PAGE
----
Hughes said the report’s three broad recommendations are important to prioritize.
“We need to focus because we’re going to be in a time of limited resources,” she said.
She noted the state budget will take a hit from the slowing economy and said Wisconsin should leverage every federal dollar possible.
Hughes said the recommendations also offer a chance for quick gains.
“Having a bias toward action on some efforts will kickstart and launch us forward, especially on innovation,” she said.
Specific innovation recommendations include piloting and funding innovative ideas for supporting entrepreneurs, including taking equity positions, incentivizing established firms to work with seed accelerators and second- or third-stage developers to mentor and provide capital to entrepreneurs, investing in a Wisconsin venture fund solely focused on supporting entrepreneurs based in the state and dedicating part of the fund to underserved, underinvested communities. Other recommendations include better connecting research institutions and industry; and supporting trends in manufacturing like artificial intelligence, data science and sustainability through entrepreneurship.
“If we can present Wisconsin as an innovative state here in the Midwest that’s moving things forward, we have a real opportunity,” Hughes said.
She acknowledged the idea of WEDC taking equity investments in companies would come with more risk than some of the agency’s other investments and it would require being transparent with taxpayers about the state’s strategy.
“One of the challenges we’ve had in Wisconsin is getting access to capital and investment and so if the state shows a willingness to stand behind these businesses, then hopefully other investors will and we can create capital stacks that really move these ventures forward,” Hughes said.
“If we can demonstrate that the strategy of investing in innovation and entrepreneurship is beneficial to the whole state because we see that energy and that job creation and people wanting to move here and be a part of what’s happening in Wisconsin, rather than looking at each individual investment and saying ‘well, that was a bad idea,’” she added.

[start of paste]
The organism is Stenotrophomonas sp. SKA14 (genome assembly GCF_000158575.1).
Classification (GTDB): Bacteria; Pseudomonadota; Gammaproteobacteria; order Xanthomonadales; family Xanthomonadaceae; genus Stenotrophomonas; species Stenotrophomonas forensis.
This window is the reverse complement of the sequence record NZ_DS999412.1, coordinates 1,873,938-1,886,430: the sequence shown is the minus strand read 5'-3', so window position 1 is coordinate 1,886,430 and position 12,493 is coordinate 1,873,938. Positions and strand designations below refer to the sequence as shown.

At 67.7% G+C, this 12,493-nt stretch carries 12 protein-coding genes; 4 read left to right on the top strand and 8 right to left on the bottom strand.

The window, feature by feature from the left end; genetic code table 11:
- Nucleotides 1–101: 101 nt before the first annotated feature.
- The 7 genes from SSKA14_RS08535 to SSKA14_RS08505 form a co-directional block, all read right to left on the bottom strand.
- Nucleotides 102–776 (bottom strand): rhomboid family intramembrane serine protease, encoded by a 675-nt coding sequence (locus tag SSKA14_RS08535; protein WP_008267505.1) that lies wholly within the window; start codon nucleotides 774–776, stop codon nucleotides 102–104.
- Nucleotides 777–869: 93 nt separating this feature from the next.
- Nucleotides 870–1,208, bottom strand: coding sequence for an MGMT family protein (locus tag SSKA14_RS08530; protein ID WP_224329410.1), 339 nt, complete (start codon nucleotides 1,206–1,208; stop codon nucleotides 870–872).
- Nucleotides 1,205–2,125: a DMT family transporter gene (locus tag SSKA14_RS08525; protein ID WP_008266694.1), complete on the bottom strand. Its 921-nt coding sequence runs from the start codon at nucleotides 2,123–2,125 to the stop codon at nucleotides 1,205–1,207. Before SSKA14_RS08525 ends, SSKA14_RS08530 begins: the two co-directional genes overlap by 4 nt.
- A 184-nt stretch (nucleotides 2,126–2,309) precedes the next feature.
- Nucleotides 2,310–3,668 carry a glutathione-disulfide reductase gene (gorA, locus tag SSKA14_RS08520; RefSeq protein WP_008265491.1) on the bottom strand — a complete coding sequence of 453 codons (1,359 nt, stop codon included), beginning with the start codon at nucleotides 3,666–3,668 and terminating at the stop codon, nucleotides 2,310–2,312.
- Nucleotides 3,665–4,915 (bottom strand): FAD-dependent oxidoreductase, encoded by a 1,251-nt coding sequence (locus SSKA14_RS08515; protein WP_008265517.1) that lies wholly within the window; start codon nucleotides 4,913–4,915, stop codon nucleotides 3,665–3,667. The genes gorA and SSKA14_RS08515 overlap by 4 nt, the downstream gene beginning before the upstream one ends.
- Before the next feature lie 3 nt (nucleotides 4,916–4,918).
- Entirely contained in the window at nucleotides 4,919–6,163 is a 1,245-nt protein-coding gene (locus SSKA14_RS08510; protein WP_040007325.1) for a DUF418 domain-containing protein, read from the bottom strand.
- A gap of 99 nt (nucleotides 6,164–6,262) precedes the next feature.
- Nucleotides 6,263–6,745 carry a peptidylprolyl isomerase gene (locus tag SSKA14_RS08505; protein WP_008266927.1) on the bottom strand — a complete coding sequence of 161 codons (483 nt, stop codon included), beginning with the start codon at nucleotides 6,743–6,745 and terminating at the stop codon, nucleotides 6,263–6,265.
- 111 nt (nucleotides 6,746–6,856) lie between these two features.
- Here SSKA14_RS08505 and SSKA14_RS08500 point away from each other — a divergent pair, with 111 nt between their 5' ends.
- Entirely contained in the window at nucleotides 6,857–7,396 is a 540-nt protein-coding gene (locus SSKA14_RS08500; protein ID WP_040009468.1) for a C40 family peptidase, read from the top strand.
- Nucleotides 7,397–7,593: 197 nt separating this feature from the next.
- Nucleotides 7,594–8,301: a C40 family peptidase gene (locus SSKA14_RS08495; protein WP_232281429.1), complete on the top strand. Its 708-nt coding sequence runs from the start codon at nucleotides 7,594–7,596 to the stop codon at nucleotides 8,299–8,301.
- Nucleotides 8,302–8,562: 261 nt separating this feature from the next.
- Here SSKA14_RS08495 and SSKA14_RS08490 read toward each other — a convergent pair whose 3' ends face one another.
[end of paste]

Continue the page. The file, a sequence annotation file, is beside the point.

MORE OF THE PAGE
When it comes to getting people back to work, the WEDC report assumes that many of the jobs lost in the service sector will not return. The specific recommendations include incentivizing businesses to train new employees; investing in programming at technical colleges and the UW System to provide certifications while also encouraging longer term degrees; creating direct connections between businesses in need of employees and those that are willing to train or assist in training; investing in child care and education to support people going back to work; and addressing access to health care by expanding Medicaid.
Hughes said that with businesses like restaurants either not reopening or doing so at a smaller scale or simply with fewer customers, the challenge is in getting people into family-sustaining jobs.
“There’s a moment that we have here of taking those displaced workers and filling gaps that our industries are seeing,” she said.
Wisconsin also benefits from already having made investments into its higher education system over the years, Hughes said.
“Where we have strengths, let’s not cut back on them. Let’s not defund and, if we can find the resources, let’s invest in them, because that’s the network that’s going to move us forward,” she said.